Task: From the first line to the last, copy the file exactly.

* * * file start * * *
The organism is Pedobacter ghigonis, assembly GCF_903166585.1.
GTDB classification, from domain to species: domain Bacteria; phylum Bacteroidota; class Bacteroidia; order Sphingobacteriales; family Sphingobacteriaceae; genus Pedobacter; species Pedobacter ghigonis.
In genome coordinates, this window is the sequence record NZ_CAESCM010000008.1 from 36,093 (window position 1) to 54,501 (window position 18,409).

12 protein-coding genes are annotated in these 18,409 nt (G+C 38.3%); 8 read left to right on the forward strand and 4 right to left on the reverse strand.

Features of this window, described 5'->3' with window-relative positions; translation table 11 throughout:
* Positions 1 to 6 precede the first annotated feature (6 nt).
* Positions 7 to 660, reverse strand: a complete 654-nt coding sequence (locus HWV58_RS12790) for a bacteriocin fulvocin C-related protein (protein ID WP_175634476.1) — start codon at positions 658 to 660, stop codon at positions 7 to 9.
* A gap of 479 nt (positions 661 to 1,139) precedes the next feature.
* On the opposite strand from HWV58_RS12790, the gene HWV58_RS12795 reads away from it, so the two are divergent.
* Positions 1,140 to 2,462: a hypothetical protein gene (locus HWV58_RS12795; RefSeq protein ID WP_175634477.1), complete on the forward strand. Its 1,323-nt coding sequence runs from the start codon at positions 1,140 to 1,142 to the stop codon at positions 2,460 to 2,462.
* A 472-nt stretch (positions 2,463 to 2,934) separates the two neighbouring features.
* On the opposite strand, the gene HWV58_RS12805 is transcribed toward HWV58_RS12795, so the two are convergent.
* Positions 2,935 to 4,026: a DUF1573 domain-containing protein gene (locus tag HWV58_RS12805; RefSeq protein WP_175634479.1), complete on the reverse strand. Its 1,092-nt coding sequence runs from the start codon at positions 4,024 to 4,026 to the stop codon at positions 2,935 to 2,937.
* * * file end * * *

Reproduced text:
The organism is Pedobacter ghigonis, assembly GCF_903166585.1.
GTDB classification, from domain to species: domain Bacteria; phylum Bacteroidota; class Bacteroidia; order Sphingobacteriales; family Sphingobacteriaceae; genus Pedobacter; species Pedobacter ghigonis.
In genome coordinates, this window is the sequence record NZ_CAESCM010000008.1 from 36,093 (window position 1) to 54,501 (window position 18,409).

12 protein-coding genes are annotated in these 18,409 nt (G+C 38.3%); 8 read left to right on the forward strand and 4 right to left on the reverse strand.

Features of this window, described 5'->3' with window-relative positions; translation table 11 throughout:
* Positions 1 to 6 precede the first annotated feature (6 nt).
* Positions 7 to 660, reverse strand: a complete 654-nt coding sequence (locus HWV58_RS12790) for a bacteriocin fulvocin C-related protein (protein ID WP_175634476.1) — start codon at positions 658 to 660, stop codon at positions 7 to 9.
* A gap of 479 nt (positions 661 to 1,139) precedes the next feature.
* On the opposite strand from HWV58_RS12790, the gene HWV58_RS12795 reads away from it, so the two are divergent.
* Positions 1,140 to 2,462: a hypothetical protein gene (locus HWV58_RS12795; RefSeq protein ID WP_175634477.1), complete on the forward strand. Its 1,323-nt coding sequence runs from the start codon at positions 1,140 to 1,142 to the stop codon at positions 2,460 to 2,462.
* A 472-nt stretch (positions 2,463 to 2,934) separates the two neighbouring features.
* On the opposite strand, the gene HWV58_RS12805 is transcribed toward HWV58_RS12795, so the two are convergent.
* Positions 2,935 to 4,026: a DUF1573 domain-containing protein gene (locus tag HWV58_RS12805; RefSeq protein WP_175634479.1), complete on the reverse strand. Its 1,092-nt coding sequence runs from the start codon at positions 4,024 to 4,026 to the stop codon at positions 2,935 to 2,937.